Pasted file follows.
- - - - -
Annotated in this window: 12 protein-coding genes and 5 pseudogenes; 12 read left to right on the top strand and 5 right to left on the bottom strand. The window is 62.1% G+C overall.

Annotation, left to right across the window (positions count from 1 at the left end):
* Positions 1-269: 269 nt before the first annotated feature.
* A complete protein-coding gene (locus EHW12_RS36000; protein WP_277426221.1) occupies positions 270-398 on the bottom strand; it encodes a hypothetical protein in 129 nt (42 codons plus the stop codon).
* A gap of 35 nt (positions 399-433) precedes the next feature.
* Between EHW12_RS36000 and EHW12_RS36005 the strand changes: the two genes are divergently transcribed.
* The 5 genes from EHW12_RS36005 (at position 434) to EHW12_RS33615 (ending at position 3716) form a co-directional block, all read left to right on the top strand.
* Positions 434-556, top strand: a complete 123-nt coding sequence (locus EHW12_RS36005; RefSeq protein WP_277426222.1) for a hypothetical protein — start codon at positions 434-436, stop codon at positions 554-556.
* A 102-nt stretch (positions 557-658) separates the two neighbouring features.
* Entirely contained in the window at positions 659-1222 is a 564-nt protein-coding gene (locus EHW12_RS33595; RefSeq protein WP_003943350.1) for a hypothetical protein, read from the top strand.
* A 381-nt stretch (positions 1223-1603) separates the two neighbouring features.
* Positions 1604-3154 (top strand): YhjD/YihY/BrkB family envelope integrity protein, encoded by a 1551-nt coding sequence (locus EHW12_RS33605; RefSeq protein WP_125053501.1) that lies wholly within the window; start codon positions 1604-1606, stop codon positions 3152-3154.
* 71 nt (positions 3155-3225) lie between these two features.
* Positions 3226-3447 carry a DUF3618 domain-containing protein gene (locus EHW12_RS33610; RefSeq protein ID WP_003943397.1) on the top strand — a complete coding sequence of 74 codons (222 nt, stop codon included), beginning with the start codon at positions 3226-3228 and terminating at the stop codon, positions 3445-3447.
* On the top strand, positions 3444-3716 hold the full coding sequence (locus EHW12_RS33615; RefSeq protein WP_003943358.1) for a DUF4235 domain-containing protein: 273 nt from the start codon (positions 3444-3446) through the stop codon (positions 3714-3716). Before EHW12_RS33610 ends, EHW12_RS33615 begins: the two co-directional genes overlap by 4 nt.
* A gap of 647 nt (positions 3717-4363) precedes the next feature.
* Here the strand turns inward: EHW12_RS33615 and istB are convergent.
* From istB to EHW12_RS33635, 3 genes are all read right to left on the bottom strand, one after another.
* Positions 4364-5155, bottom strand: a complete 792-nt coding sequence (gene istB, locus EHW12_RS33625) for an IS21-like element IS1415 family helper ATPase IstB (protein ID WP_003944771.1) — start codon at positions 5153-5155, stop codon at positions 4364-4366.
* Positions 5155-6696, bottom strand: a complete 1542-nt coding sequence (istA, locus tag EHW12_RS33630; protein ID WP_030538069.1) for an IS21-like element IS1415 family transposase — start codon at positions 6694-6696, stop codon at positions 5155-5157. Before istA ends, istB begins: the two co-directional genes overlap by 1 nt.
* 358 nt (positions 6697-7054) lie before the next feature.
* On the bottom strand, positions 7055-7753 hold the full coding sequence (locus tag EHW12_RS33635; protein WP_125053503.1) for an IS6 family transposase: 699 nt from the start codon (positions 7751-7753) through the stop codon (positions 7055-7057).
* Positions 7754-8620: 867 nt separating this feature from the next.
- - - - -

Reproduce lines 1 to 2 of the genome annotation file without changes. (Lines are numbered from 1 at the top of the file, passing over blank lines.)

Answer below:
Annotated in this window: 12 protein-coding genes and 5 pseudogenes; 12 read left to right on the top strand and 5 right to left on the bottom strand. The window is 62.1% G+C overall.

Annotation, left to right across the window (positions count from 1 at the left end):